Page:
The Limbo Dance
” The great spiritual teachers always balance knowing with not knowing … moving beyond words and images into silence, darkness, and metaphor. Both ways are necessary, and together they create a magnificent form of higher non-dual consciousness called faith. ”
Richard Rohr’s Daily Meditation
I remember in grade school there was always a recess game that I shied away from, Limbo. If you are unfamiliar with the game, let me give you a brief explanation. Two people, usually teachers or taller children, would hold this pole between them. Kids would form a line and one-by-one, you would inch yourself under this pole trying hard not to touch it or worse – fall down. But here’s the kicker, after the last kid went through, the pole would be lowered closer to the ground, making it even harder to inch yourself under.
As you wait in line, you would see kids either make it or end up not bending back far enough to inch themselves under this pole. While you are waiting your mind goes crazy. You begin questioning yourself, your ability, your skill, and even asking yourself is it even worth playing this game anymore.
Now being older, I think I disliked this game because in my opinion, it relied less on any physical ability and more on random chance. Climbing the monkey bars required upper body strength, jumping off the swing at the highest point possible required guts and leg strength when you landed. Limbo – required trust.
Trust because you had to have faith in yourself and the aspect of not knowing if you would make it or not.
In life, we will encounter LIMBO moments. Moments where we are in between a decision, moments where we are at a crossroads. There are even moments in life, where we will be waiting “in line”, just to finally arrive and become unnerved at just how low the bar has become. These are the moments where we grow, where we become acquainted not with our physical strength, but with our inner strength. It forces us to close our eyes and trust the preparation of the process.
When I was younger, I remember asking a little girl during summer camp, who would always win at limbo, how does she win. It always baffled me because we were the same height, same age, same body frame, and wore glasses, so what was it about her that led her to always winning. At age 9, I remember her telling me, ” I just close my eyes and go.” She ended up telling me her secret of how she would see the bar in front of her, but not allow her mind to really sike her out before she even attempted to limbo under it. Furthermore, she would take her time, remaining patient and not moving too quickly while she was half way through. Then she said, ” If I fall, I fall. But you can always get back in line and try again Kyla.”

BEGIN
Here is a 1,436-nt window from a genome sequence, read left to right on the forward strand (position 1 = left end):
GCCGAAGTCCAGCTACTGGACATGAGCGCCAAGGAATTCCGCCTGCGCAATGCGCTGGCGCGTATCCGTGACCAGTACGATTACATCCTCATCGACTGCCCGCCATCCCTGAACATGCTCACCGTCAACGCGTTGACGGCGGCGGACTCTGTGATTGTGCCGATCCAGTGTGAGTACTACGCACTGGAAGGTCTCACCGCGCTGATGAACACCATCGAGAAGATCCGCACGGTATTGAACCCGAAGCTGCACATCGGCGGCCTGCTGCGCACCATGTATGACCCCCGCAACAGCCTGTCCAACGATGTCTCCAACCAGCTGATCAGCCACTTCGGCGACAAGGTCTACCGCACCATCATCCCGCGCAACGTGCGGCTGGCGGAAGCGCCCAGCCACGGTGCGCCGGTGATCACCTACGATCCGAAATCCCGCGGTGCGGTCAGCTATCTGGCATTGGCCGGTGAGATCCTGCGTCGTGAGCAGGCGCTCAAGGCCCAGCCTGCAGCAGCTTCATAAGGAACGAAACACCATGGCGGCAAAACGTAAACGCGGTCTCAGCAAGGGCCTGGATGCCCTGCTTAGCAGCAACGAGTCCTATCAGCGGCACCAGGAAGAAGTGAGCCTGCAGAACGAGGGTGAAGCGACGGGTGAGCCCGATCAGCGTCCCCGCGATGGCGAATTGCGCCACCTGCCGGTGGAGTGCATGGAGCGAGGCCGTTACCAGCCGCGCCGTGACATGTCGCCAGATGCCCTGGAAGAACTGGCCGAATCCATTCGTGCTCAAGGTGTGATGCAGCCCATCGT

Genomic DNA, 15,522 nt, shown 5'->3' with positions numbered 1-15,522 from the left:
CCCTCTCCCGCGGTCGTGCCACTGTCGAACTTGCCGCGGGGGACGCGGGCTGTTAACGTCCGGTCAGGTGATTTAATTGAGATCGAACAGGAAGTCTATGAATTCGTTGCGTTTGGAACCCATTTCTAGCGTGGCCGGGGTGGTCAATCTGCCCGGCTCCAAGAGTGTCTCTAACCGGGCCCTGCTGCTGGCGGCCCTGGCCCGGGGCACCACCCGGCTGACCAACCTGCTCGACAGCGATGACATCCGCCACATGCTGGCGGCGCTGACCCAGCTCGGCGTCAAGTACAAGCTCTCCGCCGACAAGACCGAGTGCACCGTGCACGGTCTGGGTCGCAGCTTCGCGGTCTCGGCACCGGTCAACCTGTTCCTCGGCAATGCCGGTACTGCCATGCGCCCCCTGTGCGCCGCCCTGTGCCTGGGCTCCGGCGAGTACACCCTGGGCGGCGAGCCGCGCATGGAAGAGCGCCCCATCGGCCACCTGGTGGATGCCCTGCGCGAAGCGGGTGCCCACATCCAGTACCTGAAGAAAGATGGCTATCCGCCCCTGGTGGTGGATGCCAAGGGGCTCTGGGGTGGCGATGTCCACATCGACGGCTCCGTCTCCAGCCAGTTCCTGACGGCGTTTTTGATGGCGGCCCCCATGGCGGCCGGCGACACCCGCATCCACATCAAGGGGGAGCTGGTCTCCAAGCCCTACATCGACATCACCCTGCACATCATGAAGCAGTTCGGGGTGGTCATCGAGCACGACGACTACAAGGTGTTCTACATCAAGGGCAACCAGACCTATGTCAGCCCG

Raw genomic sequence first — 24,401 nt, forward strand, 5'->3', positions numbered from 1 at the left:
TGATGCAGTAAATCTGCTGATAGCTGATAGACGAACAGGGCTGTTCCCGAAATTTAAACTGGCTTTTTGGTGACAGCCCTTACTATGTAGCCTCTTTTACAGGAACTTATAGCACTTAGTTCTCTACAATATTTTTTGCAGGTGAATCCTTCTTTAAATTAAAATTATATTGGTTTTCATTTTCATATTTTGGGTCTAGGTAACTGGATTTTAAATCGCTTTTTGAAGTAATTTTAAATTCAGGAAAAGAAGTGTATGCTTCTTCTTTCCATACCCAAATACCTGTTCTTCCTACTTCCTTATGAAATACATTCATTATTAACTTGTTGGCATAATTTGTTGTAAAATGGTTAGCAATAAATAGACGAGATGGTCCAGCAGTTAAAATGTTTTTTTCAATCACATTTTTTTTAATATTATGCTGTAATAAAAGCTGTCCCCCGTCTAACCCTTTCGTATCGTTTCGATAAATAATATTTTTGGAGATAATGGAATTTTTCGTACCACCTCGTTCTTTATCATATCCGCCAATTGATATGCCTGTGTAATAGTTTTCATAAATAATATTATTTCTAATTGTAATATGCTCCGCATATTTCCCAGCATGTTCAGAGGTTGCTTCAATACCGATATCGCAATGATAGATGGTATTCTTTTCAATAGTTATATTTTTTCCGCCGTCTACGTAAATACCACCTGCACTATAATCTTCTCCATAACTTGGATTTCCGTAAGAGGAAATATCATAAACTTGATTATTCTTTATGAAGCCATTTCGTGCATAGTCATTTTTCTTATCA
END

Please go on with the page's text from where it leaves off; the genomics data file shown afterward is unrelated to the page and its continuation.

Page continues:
At age 9, she pretty much understood how to overcome any obstacle she would face in her life. I ended up studying her moves and noticed how she didn’t look to her left or her right, she just kept her eye on the prize.
The great philosopher Marcus Aurelius once said, “You have power over your mind – not outside events. Realize this, and you will find strength.”
The next time you encounter your Limbo, don’t count yourself out before you even attempt to cross the finish line. Don’t look to the left, don’t look to the right, don’t try to grab ahold of anything just to distract you. This limbo test is made specifically for you. It’s all in your mind and you can conquer any and everything as long as you believe in yourself.
There will always be moments where you are unsure if you will make it, if you will get that job, if you will pass that test, if you will win that award. You see victory on the other side, but you must first cross under that limbo bar to achieve it.
So, do what a 9 year old girl did, close your eyes and have faith. Trust in your inner strength, but also trust that your Creator and the Universe will carry you through. And let’s say you fall short or fall down (because we always do), you can always get back in line and try again. Use that temporary failure or setback, to perfect your moves and perfect your faith. This is not a race, this is your journey, so be patient with yourself, careful to not bring unfulfilled expectations to this part of your journey.
There’s freedom in not knowing what’s next, what’s over the horizon. It allows you to create the highest, grandest vision of triumph for yourself – but in order to achieve this greatness – you must take that first step.
Close your eyes, and inch slowly under the bar, trusting in the unknown and trusting that God has your back.